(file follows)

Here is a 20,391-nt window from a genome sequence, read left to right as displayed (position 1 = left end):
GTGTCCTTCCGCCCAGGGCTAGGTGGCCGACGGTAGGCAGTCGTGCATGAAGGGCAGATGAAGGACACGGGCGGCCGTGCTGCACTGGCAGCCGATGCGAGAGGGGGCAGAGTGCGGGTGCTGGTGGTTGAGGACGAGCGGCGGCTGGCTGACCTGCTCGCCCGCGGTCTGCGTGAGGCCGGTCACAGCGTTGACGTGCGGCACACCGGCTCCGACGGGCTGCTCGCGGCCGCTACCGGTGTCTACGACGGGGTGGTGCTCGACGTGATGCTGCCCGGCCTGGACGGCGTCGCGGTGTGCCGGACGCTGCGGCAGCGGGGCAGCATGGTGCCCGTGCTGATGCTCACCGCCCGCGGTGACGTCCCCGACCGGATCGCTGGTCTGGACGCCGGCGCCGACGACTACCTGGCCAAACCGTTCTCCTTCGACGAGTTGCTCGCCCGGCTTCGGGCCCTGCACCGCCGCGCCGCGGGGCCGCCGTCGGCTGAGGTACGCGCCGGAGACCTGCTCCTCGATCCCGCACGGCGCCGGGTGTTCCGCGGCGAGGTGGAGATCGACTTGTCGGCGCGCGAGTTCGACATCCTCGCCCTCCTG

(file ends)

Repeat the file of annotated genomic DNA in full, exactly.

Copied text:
Here is a 20,391-nt window from a genome sequence, read left to right as displayed (position 1 = left end):
GTGTCCTTCCGCCCAGGGCTAGGTGGCCGACGGTAGGCAGTCGTGCATGAAGGGCAGATGAAGGACACGGGCGGCCGTGCTGCACTGGCAGCCGATGCGAGAGGGGGCAGAGTGCGGGTGCTGGTGGTTGAGGACGAGCGGCGGCTGGCTGACCTGCTCGCCCGCGGTCTGCGTGAGGCCGGTCACAGCGTTGACGTGCGGCACACCGGCTCCGACGGGCTGCTCGCGGCCGCTACCGGTGTCTACGACGGGGTGGTGCTCGACGTGATGCTGCCCGGCCTGGACGGCGTCGCGGTGTGCCGGACGCTGCGGCAGCGGGGCAGCATGGTGCCCGTGCTGATGCTCACCGCCCGCGGTGACGTCCCCGACCGGATCGCTGGTCTGGACGCCGGCGCCGACGACTACCTGGCCAAACCGTTCTCCTTCGACGAGTTGCTCGCCCGGCTTCGGGCCCTGCACCGCCGCGCCGCGGGGCCGCCGTCGGCTGAGGTACGCGCCGGAGACCTGCTCCTCGATCCCGCACGGCGCCGGGTGTTCCGCGGCGAGGTGGAGATCGACTTGTCGGCGCGCGAGTTCGACATCCTCGCCCTCCTG